When director Frank Capra landed at Columbia Pictures in ‘28, it was still a ‘Poverty Row’ studio, a situation he’d help change. But not for a while. First up were seven programmers, rushed out before the Talkies took over the following year. This was the third, a romantic comedy about an overworked B’way star (BLACK FACE ALERT!: the forgotten Johnnie Walker as a Black Face comedian) out on a country wknd with his producers. That’s when he spots a troupe of roving players so bad his producers sign them up for his hit revue as a specialty act. To complete the gag, Walker comes along in a walk-on role he fell into, and no one’s the wiser since he’s not recognizable out of Black Face. If only he hadn’t fallen for the troupe’s spunky leading lady (Bessie Love) giving him second-thoughts about getting cheap laughs at her expense. The pic’s a bitty thing, but put together neatly, with Capra already showing his expert control over an audience, sprinkling gags at all the right places. Then, when the sentiment shows up, you hardly know what hit you.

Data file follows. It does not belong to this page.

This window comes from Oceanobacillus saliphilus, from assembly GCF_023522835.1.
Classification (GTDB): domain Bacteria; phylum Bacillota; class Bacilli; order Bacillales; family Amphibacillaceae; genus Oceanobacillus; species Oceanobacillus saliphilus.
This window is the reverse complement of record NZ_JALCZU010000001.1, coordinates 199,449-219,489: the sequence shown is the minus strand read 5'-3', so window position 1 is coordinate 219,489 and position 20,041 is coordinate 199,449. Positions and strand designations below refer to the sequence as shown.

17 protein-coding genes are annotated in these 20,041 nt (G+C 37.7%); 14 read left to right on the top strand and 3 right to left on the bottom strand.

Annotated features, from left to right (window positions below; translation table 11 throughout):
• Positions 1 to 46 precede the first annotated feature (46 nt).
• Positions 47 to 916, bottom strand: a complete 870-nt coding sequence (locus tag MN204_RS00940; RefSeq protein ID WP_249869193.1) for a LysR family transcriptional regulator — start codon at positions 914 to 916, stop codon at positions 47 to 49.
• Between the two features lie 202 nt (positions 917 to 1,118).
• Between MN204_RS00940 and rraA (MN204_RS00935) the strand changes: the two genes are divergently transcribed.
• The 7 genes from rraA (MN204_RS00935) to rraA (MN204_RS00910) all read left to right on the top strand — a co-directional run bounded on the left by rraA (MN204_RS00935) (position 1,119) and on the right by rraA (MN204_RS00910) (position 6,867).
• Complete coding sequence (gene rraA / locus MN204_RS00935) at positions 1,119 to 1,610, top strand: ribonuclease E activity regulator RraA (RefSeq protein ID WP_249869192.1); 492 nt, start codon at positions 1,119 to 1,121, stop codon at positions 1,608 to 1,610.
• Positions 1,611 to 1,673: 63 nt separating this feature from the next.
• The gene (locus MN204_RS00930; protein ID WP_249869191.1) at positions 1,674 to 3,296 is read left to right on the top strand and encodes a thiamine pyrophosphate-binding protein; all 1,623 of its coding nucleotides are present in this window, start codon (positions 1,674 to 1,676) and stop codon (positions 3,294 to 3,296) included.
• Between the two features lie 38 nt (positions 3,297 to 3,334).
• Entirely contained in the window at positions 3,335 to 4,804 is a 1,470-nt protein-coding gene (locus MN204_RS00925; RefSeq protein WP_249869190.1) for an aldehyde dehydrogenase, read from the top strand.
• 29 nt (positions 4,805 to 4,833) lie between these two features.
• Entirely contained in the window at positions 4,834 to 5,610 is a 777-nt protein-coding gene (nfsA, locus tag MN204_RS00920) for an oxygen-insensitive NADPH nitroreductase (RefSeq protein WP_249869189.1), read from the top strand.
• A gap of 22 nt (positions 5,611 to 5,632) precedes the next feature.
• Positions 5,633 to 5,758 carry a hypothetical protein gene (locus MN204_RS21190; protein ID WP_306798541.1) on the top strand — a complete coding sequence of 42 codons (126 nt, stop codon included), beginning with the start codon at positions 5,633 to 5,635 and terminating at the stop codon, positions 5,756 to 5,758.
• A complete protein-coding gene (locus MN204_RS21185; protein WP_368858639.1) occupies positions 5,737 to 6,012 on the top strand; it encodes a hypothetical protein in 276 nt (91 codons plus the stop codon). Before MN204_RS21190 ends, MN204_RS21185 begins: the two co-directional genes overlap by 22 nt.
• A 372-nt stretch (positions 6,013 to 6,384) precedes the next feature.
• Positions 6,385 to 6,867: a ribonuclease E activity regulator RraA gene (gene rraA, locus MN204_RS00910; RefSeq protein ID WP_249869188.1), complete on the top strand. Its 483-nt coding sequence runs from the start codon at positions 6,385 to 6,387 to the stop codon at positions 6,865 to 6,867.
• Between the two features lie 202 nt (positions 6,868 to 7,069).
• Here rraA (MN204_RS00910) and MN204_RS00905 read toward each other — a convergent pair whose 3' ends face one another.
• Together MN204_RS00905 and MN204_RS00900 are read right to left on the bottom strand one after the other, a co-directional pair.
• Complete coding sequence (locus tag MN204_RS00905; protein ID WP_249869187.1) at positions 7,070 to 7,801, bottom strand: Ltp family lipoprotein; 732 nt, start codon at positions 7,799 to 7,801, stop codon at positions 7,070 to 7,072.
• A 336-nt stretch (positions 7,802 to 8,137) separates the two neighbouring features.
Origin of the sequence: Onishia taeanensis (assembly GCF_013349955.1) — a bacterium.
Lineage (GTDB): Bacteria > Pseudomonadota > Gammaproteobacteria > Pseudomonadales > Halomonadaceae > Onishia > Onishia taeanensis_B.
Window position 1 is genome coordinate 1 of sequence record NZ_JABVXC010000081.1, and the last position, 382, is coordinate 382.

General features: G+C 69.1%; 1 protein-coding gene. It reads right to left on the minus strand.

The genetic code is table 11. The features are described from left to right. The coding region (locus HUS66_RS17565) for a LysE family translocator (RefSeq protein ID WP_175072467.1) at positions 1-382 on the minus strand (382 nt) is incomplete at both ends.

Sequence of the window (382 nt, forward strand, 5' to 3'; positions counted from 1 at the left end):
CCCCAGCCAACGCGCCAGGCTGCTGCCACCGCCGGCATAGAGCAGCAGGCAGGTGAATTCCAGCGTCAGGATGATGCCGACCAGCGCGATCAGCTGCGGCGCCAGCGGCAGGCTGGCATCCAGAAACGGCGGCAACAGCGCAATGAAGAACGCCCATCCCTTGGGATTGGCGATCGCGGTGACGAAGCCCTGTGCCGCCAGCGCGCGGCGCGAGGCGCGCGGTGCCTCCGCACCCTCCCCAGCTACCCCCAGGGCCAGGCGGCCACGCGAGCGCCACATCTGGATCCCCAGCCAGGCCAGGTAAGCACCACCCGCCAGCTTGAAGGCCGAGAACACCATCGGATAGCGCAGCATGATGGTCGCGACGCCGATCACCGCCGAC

SCREWY THOUGHT OF THE DAY: Long thought lost, a near complete print showed up in France hiding under the title BESSIE A BROADWAY (see poster). Even with six or seven missing minutes, it’s cleaned up nicely, showing just how good a little programmer looked at the time. Both Capra and Bessie Love would transition to Talkies in ‘29: Love in the original award-winning, flat-footed BROADWAY MELODY and Capra in the superb Jewish (out of the) tenement drama THE YOUNGER GENERATION, one of the few Part-Talkies that feels comfortable in that compromised format.